Simply one of the best Regencies I have read and my standards are Mary Balogh and Loretta Chase. Amanda, elder daughter of the Amberly Assortment (most of whom have different fathers), has known scandal all her life but did not plan to marry the scandalous scoundrel, Viscount North, whom her mother tried to compromise by sending to her bed. North is an enigma throughout the book which makes for great plot suspense. He is the consummate rake and yet something does not ring true. He seems to attempt to seduce Amanda, even knowing she is chaste and after having agreed to help her capture Sir Giles, but never quite goes through with it. One is left with the feeling he is bored with it all, having done it before. But North has never met anyone like Amanda and she so intrigues him that he cannot let her get away and he pursues her, fighting himself all the way. The totally surprising ending makes the book several cuts above the (sometimes) regrettably Regency fluff from other authors. Definitely, Edith Layton is an author I will seek out.
Odds against Honor - a Regency romance.
A most virtuous young lady finds herself in an unthinkable alliance with England's most libertine lord.
I read this book many years ago, and just had the pleasure of rereading it. Edith Layton wrote some of the best traditional Regencies around, and this is one of her best. The story is not dated at all, in fact it was actually better than I remembered it. Layton writes the most lovely prose, with crackling dialogue, and she gets us inside the heads of both the hero and heroine, and makes us feel all their emotions.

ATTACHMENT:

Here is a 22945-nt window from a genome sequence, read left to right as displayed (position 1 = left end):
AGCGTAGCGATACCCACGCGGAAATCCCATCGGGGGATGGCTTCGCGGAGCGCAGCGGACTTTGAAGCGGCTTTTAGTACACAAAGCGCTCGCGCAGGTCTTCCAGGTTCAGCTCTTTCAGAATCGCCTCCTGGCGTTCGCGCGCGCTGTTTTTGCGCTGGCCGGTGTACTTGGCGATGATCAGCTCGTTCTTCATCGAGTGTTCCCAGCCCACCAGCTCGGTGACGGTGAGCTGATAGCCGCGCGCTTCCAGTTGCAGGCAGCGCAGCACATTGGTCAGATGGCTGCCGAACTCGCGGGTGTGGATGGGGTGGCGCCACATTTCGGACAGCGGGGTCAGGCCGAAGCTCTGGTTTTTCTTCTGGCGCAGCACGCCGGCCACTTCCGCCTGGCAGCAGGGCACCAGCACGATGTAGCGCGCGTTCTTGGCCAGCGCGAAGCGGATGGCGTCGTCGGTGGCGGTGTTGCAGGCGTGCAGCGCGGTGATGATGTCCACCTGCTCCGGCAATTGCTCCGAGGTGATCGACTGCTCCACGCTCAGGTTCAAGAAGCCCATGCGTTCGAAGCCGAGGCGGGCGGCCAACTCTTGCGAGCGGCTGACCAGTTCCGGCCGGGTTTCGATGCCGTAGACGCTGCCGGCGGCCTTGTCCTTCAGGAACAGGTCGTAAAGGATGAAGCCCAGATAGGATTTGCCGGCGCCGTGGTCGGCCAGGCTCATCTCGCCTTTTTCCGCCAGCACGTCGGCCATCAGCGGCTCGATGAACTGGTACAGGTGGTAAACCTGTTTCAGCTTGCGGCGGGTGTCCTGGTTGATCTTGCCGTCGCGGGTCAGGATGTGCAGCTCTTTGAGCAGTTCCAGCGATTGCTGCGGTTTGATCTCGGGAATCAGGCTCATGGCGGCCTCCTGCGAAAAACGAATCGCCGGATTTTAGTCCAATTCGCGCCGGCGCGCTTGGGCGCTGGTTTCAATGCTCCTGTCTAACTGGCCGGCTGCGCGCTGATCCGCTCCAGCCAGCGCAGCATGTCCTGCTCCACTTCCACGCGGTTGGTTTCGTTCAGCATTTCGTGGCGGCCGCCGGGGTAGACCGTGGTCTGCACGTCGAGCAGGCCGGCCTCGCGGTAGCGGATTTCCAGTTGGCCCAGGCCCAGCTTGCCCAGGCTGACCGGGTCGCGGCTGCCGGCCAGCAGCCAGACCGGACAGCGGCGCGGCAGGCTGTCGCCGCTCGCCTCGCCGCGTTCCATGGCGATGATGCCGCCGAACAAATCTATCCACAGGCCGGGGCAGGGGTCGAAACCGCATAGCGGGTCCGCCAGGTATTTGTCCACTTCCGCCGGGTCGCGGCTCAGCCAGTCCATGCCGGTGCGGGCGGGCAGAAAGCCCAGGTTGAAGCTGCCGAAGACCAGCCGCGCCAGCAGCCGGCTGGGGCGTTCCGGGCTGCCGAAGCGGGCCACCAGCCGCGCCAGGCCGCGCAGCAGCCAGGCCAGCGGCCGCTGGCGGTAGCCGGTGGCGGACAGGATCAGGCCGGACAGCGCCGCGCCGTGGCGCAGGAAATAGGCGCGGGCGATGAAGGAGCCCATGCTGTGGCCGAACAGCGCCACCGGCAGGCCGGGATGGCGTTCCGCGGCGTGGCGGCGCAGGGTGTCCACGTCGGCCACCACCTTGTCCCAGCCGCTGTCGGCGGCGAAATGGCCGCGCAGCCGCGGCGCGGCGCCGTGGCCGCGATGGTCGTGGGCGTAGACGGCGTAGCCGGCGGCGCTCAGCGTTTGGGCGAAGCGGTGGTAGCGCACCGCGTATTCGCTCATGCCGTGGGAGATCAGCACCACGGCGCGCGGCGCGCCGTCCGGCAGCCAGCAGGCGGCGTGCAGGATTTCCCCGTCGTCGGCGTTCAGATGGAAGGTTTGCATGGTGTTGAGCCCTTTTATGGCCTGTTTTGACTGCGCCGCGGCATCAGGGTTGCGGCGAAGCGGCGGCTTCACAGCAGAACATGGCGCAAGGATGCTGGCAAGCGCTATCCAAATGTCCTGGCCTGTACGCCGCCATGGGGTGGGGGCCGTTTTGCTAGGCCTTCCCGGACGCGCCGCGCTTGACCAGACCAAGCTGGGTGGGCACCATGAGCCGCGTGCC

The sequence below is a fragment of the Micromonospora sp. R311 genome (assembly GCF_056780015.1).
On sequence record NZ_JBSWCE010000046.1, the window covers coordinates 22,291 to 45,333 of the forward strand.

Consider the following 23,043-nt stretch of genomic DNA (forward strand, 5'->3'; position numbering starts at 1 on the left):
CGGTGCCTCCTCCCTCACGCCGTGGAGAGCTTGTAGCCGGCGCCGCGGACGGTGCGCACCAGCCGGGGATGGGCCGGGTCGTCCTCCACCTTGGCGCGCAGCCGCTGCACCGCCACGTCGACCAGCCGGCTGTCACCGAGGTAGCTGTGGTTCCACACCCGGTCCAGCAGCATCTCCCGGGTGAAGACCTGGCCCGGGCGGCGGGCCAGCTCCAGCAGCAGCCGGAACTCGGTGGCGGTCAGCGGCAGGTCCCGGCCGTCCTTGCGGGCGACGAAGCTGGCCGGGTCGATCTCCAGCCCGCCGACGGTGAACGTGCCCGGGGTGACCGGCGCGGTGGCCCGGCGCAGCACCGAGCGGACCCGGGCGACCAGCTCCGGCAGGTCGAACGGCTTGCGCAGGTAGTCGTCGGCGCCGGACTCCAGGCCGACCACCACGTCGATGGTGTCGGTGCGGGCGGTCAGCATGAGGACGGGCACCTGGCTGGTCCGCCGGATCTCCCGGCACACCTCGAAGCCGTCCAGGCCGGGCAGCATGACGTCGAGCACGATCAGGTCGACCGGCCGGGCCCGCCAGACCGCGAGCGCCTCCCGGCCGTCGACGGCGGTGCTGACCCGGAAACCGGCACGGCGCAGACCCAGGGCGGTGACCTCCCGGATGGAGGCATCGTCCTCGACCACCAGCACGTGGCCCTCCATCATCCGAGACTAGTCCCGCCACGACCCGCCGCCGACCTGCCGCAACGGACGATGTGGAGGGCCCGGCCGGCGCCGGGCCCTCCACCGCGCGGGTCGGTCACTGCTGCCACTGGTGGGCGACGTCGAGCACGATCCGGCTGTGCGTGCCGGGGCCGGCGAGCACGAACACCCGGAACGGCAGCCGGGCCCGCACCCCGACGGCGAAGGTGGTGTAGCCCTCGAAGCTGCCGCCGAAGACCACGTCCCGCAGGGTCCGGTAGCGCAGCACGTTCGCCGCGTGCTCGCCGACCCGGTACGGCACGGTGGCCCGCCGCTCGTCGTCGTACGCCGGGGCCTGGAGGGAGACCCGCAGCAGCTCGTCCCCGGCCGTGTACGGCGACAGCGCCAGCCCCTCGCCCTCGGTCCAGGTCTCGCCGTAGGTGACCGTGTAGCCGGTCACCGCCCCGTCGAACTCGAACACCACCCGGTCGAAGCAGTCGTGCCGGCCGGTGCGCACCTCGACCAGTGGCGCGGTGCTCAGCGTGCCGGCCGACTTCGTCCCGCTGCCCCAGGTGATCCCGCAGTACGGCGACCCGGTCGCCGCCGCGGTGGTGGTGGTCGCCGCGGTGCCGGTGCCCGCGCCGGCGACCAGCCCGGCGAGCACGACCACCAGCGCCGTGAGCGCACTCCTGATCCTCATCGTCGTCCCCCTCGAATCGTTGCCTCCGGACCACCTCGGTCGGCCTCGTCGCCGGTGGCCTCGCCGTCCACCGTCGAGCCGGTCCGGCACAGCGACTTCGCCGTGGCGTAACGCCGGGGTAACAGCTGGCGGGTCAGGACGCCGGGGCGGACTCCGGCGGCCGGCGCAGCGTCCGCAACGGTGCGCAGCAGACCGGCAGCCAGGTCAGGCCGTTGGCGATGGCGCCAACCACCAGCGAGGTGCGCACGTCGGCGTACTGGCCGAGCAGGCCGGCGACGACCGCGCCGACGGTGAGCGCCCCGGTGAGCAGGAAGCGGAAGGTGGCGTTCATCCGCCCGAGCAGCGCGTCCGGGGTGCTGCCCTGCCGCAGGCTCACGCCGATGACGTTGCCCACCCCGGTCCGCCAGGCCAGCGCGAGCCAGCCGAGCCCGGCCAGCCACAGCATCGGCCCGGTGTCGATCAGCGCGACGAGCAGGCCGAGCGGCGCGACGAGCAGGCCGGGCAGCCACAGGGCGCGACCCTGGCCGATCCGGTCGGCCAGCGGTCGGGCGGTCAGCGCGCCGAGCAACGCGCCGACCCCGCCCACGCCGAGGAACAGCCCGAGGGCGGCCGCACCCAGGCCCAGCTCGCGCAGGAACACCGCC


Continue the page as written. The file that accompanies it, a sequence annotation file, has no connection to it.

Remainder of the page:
The plot is so typical, with an innocent heroine and a rakish hero, but the things she does with this simple setup are anything but average. Where other authors could take chapters explaining things, she can draw a character in a few strokes of the pen, and make us understand where they're coming from.
There are some heart-wrenching moments in this story, as the couple seems to get together, then splits, then gets together again. I think the hero has to go through a much bigger transformation than the heroine before the HEA can happen. The motives of some secondary characters who may have seemed like villains but actually are not, are fully explained, and the conclusion is just perfect.